In the end of 1960s, the series of academic papers on judgment and decision making by psychologists Amos Tversky and Daniel Kahneman revolutionized academic research on human judgment. The main idea was that by making decisions under uncertainty people often relies on a limited number of simplifying heuristics rather than follow the laws of probability of the principles of statistics. The dictionary definition for the word “heuristic” refers to the experience-based techniques that help in problem solving and are used by experimenting, evaluating possible answers or solutions, or by trial and error. Heuristics are in general useful and highly effective to assume decision in uncertain conditions but they are not perfectly accurate and also lead to systematic errors that are committed also by the people that operate in the financial markets. These heuristics surface in many different contexts, such as analysts' earnings forecasts, investors' evaluation of mutual fund performance, corporate takeover decisions, and the types of portfolios selected by both individual and institutional investors. Kahneman and Tversky originally identified three general heuristics: anchoring and adjustment, representativeness and availability heuristic that underlie many intuitive judgments under uncertainty. This chapter will describe the three main judgemental heuristics upon which financial participants rely and introduce some of the main heuristic-driven bias.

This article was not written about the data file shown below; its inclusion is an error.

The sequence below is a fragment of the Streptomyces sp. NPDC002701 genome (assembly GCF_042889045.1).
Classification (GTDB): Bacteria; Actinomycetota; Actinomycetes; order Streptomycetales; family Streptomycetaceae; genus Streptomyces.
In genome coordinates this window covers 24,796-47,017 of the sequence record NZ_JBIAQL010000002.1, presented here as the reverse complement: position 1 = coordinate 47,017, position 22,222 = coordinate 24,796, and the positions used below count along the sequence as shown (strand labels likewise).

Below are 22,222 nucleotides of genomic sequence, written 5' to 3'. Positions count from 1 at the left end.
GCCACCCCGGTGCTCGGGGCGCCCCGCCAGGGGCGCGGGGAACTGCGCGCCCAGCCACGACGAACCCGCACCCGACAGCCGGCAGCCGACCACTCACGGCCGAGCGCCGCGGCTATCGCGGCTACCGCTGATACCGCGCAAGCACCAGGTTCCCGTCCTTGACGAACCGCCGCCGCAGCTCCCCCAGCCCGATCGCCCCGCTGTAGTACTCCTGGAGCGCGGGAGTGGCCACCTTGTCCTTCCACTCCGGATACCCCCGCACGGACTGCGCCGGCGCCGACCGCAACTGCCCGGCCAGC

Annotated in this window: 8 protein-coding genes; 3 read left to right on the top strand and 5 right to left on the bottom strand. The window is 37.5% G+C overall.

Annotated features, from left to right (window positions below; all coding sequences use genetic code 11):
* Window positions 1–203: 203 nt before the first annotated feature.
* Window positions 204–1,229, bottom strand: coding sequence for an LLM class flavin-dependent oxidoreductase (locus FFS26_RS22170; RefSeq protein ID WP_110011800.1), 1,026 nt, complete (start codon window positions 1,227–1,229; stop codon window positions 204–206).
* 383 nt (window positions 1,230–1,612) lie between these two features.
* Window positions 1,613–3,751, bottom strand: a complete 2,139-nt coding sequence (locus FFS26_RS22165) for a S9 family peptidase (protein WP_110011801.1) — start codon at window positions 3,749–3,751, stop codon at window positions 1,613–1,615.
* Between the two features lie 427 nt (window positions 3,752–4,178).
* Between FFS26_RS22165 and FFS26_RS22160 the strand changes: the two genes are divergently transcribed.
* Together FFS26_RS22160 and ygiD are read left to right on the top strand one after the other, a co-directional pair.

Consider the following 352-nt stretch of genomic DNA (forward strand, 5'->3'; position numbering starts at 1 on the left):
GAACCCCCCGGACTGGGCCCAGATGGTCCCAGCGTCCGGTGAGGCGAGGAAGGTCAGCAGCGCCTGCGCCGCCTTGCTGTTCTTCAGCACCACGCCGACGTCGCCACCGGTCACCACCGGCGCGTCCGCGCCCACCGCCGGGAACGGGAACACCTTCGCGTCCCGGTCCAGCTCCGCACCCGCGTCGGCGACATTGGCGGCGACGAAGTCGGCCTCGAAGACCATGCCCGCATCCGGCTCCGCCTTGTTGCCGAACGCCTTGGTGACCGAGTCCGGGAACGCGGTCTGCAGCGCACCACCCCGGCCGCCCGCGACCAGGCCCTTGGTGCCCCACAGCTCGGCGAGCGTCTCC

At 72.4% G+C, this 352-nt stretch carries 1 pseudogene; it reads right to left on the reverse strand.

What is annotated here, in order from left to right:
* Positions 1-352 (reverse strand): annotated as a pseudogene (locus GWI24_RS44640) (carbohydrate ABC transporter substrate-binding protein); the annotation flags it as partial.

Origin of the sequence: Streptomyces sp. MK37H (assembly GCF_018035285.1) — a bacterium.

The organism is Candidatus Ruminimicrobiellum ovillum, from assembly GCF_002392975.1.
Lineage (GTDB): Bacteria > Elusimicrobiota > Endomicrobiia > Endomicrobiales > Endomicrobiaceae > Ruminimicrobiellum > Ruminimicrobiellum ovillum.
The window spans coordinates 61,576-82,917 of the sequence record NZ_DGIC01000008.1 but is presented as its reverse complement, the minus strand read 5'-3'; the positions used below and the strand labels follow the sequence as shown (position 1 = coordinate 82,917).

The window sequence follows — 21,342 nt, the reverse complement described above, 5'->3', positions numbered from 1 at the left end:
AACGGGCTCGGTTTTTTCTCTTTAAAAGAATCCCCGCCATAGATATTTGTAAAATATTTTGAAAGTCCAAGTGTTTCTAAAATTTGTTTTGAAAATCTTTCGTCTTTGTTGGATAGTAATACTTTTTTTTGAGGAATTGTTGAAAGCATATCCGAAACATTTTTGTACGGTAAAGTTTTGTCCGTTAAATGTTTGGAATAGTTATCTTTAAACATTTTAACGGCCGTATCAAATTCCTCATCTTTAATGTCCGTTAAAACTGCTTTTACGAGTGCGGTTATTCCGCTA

Anchoring and adjustment heuristic
Anchoring and adjustment heuristic refers to the decision-making process where quantitative assessments are required and these assessments can be influenced by suggestions. When people are faced with uncertainty and have to estimate value or size of quantity, their decisions are usually based on an initial “anchor”. This means that people by forming estimated often use some reference points and start with some initial value that influence them at the moment, and...